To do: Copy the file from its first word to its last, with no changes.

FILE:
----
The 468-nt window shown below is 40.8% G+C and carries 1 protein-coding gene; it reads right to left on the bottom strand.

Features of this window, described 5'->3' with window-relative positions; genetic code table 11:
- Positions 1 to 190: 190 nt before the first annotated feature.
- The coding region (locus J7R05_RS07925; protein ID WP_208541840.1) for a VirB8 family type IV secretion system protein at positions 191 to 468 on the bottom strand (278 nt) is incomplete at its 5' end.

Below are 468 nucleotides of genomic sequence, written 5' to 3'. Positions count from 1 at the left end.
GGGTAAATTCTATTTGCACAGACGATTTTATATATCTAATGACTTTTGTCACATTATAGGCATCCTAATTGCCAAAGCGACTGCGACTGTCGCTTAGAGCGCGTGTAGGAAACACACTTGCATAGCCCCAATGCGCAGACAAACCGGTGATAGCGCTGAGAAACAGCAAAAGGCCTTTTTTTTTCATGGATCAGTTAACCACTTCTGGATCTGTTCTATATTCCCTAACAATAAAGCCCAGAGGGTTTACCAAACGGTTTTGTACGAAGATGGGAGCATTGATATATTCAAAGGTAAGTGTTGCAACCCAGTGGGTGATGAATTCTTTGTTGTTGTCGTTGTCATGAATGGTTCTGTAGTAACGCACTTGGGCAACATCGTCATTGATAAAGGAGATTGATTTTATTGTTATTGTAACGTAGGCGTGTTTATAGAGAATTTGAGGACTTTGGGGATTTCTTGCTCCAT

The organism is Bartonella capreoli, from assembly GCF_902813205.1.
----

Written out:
The 468-nt window shown below is 40.8% G+C and carries 1 protein-coding gene; it reads right to left on the bottom strand.

Features of this window, described 5'->3' with window-relative positions; genetic code table 11:
- Positions 1 to 190: 190 nt before the first annotated feature.
- The coding region (locus J7R05_RS07925; protein ID WP_208541840.1) for a VirB8 family type IV secretion system protein at positions 191 to 468 on the bottom strand (278 nt) is incomplete at its 5' end.

Below are 468 nucleotides of genomic sequence, written 5' to 3'. Positions count from 1 at the left end.
GGGTAAATTCTATTTGCACAGACGATTTTATATATCTAATGACTTTTGTCACATTATAGGCATCCTAATTGCCAAAGCGACTGCGACTGTCGCTTAGAGCGCGTGTAGGAAACACACTTGCATAGCCCCAATGCGCAGACAAACCGGTGATAGCGCTGAGAAACAGCAAAAGGCCTTTTTTTTTCATGGATCAGTTAACCACTTCTGGATCTGTTCTATATTCCCTAACAATAAAGCCCAGAGGGTTTACCAAACGGTTTTGTACGAAGATGGGAGCATTGATATATTCAAAGGTAAGTGTTGCAACCCAGTGGGTGATGAATTCTTTGTTGTTGTCGTTGTCATGAATGGTTCTGTAGTAACGCACTTGGGCAACATCGTCATTGATAAAGGAGATTGATTTTATTGTTATTGTAACGTAGGCGTGTTTATAGAGAATTTGAGGACTTTGGGGATTTCTTGCTCCAT

The organism is Bartonella capreoli, from assembly GCF_902813205.1.